posted in history
from photography, photojournalism posted in history by pete_nice
On Sept 17, 1862, the bloodiest battle in American history occurred. On that day, 23,000 soldiers were killed, wounded or missing after twelve hours of savage combat at the Battle of Antietam. The battle ended the Confederate Army of Northern Virginia's first invasion into the North, and it led to Abraham Lincoln's issuance of the preliminary Emancipation Proclamation.
Named after Antitam Creek (and also called the Battle of Sharpsburg, especially in the South), the battle was also the first recorded instance of war photography. Scottish-born Alexander Gardner created a number of images of body-strewn battlefields, leaders and soldiers in tents, and layouts of important locations from the battle. In essence, it was a founding moment of photojournalism.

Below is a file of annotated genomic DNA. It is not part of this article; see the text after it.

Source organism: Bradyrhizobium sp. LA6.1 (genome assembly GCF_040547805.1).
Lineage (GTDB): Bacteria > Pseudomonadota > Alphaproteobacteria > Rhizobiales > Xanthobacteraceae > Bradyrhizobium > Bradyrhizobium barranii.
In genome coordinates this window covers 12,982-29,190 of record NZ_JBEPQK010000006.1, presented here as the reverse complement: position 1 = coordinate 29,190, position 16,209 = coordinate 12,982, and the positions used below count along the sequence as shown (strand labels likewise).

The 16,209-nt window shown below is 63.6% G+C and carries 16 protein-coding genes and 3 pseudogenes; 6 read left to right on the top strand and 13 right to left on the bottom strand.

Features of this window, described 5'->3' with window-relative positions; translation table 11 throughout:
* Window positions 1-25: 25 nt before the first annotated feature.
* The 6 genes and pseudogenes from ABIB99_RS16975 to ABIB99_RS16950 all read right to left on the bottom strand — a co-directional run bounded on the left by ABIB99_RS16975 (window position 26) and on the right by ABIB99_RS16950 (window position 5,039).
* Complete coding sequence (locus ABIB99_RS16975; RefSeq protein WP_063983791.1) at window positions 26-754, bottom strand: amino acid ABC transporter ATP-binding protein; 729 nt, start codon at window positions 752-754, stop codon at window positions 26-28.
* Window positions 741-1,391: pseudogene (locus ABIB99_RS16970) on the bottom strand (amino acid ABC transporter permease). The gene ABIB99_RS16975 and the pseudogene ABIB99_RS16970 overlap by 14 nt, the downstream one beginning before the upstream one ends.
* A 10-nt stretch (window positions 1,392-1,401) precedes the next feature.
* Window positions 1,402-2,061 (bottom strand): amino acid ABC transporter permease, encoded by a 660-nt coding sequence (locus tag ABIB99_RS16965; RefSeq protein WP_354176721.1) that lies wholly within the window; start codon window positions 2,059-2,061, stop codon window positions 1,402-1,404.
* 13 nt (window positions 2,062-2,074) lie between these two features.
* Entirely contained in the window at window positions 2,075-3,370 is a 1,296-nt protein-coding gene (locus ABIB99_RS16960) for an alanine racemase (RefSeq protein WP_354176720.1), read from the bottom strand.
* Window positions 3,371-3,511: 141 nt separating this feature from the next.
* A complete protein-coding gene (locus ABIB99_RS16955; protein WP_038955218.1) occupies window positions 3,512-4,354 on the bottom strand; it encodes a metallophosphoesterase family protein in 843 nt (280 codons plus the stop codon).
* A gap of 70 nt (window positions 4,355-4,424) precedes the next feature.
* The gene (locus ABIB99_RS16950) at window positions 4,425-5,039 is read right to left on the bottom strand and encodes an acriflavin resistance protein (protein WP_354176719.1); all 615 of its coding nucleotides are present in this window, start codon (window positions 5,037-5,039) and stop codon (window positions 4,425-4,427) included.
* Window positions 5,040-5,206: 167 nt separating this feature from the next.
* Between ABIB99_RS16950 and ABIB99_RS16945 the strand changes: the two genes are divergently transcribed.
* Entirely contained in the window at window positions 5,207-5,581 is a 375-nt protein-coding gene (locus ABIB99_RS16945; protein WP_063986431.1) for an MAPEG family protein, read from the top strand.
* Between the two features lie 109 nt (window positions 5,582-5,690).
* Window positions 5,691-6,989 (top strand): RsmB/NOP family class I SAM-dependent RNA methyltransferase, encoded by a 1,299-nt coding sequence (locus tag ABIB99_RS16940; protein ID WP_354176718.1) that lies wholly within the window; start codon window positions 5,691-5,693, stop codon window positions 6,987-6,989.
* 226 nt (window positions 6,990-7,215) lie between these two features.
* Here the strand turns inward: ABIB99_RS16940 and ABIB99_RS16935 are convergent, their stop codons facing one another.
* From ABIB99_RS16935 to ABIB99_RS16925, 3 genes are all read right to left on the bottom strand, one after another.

Garnder worked for the studio of New York portrait photographer Matthew Brady, who claimed sole credit for the photos in subsequent show. When Brady showcased the photos in New York, it caused lines around the block to see them. The Times said, “If he has not brought bodies and laid them in our dooryards and along the streets, he has done something very like it.”
Gardner formed his own photography studio in 1863, and continued to document the war. On some occasions, he was known to have hired assistants use blood red paint to enhance injuries and to move bodies to more dramatic locations for photos. Maybe he should be considered the first Photoshop-er as well.